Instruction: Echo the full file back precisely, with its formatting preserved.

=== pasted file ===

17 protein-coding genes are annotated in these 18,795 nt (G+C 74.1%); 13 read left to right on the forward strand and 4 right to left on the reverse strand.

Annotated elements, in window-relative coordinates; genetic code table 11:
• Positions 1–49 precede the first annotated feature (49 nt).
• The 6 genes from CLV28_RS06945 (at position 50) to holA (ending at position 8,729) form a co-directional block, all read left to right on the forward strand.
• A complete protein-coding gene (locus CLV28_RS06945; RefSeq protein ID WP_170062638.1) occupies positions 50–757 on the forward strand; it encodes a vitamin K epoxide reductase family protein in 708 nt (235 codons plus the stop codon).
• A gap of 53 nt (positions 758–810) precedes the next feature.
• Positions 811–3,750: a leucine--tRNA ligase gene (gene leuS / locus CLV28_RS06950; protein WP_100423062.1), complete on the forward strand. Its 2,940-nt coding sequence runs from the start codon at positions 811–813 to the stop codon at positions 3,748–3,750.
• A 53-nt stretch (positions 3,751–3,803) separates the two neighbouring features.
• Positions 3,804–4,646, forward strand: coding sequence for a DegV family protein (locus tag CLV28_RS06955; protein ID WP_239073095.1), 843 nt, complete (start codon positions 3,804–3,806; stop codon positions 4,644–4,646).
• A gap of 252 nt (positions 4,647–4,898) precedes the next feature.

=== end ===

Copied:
17 protein-coding genes are annotated in these 18,795 nt (G+C 74.1%); 13 read left to right on the forward strand and 4 right to left on the reverse strand.

Annotated elements, in window-relative coordinates; genetic code table 11:
• Positions 1–49 precede the first annotated feature (49 nt).
• The 6 genes from CLV28_RS06945 (at position 50) to holA (ending at position 8,729) form a co-directional block, all read left to right on the forward strand.
• A complete protein-coding gene (locus CLV28_RS06945; RefSeq protein ID WP_170062638.1) occupies positions 50–757 on the forward strand; it encodes a vitamin K epoxide reductase family protein in 708 nt (235 codons plus the stop codon).
• A gap of 53 nt (positions 758–810) precedes the next feature.
• Positions 811–3,750: a leucine--tRNA ligase gene (gene leuS / locus CLV28_RS06950; protein WP_100423062.1), complete on the forward strand. Its 2,940-nt coding sequence runs from the start codon at positions 811–813 to the stop codon at positions 3,748–3,750.
• A 53-nt stretch (positions 3,751–3,803) separates the two neighbouring features.
• Positions 3,804–4,646, forward strand: coding sequence for a DegV family protein (locus tag CLV28_RS06955; protein ID WP_239073095.1), 843 nt, complete (start codon positions 3,804–3,806; stop codon positions 4,644–4,646).
• A gap of 252 nt (positions 4,647–4,898) precedes the next feature.